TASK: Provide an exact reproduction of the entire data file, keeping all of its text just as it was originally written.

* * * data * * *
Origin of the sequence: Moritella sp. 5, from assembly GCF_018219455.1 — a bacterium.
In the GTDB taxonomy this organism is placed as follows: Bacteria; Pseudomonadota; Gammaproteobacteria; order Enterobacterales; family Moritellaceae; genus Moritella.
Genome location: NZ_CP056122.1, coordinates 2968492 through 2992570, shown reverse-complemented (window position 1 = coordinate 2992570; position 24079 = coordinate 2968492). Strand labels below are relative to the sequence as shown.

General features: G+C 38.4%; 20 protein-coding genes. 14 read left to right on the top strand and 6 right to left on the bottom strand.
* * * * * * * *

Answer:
Origin of the sequence: Moritella sp. 5, from assembly GCF_018219455.1 — a bacterium.
In the GTDB taxonomy this organism is placed as follows: Bacteria; Pseudomonadota; Gammaproteobacteria; order Enterobacterales; family Moritellaceae; genus Moritella.
Genome location: NZ_CP056122.1, coordinates 2968492 through 2992570, shown reverse-complemented (window position 1 = coordinate 2992570; position 24079 = coordinate 2968492). Strand labels below are relative to the sequence as shown.

General features: G+C 38.4%; 20 protein-coding genes. 14 read left to right on the top strand and 6 right to left on the bottom strand.